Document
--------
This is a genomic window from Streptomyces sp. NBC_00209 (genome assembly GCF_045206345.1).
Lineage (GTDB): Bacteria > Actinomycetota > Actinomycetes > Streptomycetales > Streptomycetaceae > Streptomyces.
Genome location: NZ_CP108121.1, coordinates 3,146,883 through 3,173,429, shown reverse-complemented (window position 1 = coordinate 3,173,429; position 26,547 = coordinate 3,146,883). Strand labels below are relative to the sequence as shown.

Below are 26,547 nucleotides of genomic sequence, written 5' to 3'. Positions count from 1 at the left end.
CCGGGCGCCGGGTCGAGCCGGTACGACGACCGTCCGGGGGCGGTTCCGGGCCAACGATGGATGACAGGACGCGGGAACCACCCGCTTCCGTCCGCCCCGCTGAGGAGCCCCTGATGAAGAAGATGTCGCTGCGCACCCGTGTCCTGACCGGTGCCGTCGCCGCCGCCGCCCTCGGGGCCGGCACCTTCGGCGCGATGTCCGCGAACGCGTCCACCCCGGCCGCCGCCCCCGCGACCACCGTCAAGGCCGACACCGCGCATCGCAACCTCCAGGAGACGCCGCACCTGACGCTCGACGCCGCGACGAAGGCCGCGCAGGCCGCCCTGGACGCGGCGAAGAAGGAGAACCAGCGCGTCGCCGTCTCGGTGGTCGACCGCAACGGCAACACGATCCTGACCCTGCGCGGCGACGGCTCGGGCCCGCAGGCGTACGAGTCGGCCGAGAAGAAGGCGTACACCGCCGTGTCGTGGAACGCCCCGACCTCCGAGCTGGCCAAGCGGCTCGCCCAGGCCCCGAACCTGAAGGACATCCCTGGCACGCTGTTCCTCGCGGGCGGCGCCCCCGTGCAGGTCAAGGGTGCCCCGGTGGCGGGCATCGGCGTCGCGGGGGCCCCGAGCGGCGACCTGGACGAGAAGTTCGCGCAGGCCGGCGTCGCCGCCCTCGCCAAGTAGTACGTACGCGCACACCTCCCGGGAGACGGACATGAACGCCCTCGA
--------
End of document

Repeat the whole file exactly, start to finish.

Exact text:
This is a genomic window from Streptomyces sp. NBC_00209 (genome assembly GCF_045206345.1).
Lineage (GTDB): Bacteria > Actinomycetota > Actinomycetes > Streptomycetales > Streptomycetaceae > Streptomyces.
Genome location: NZ_CP108121.1, coordinates 3,146,883 through 3,173,429, shown reverse-complemented (window position 1 = coordinate 3,173,429; position 26,547 = coordinate 3,146,883). Strand labels below are relative to the sequence as shown.

Below are 26,547 nucleotides of genomic sequence, written 5' to 3'. Positions count from 1 at the left end.
CCGGGCGCCGGGTCGAGCCGGTACGACGACCGTCCGGGGGCGGTTCCGGGCCAACGATGGATGACAGGACGCGGGAACCACCCGCTTCCGTCCGCCCCGCTGAGGAGCCCCTGATGAAGAAGATGTCGCTGCGCACCCGTGTCCTGACCGGTGCCGTCGCCGCCGCCGCCCTCGGGGCCGGCACCTTCGGCGCGATGTCCGCGAACGCGTCCACCCCGGCCGCCGCCCCCGCGACCACCGTCAAGGCCGACACCGCGCATCGCAACCTCCAGGAGACGCCGCACCTGACGCTCGACGCCGCGACGAAGGCCGCGCAGGCCGCCCTGGACGCGGCGAAGAAGGAGAACCAGCGCGTCGCCGTCTCGGTGGTCGACCGCAACGGCAACACGATCCTGACCCTGCGCGGCGACGGCTCGGGCCCGCAGGCGTACGAGTCGGCCGAGAAGAAGGCGTACACCGCCGTGTCGTGGAACGCCCCGACCTCCGAGCTGGCCAAGCGGCTCGCCCAGGCCCCGAACCTGAAGGACATCCCTGGCACGCTGTTCCTCGCGGGCGGCGCCCCCGTGCAGGTCAAGGGTGCCCCGGTGGCGGGCATCGGCGTCGCGGGGGCCCCGAGCGGCGACCTGGACGAGAAGTTCGCGCAGGCCGGCGTCGCCGCCCTCGCCAAGTAGTACGTACGCGCACACCTCCCGGGAGACGGACATGAACGCCCTCGA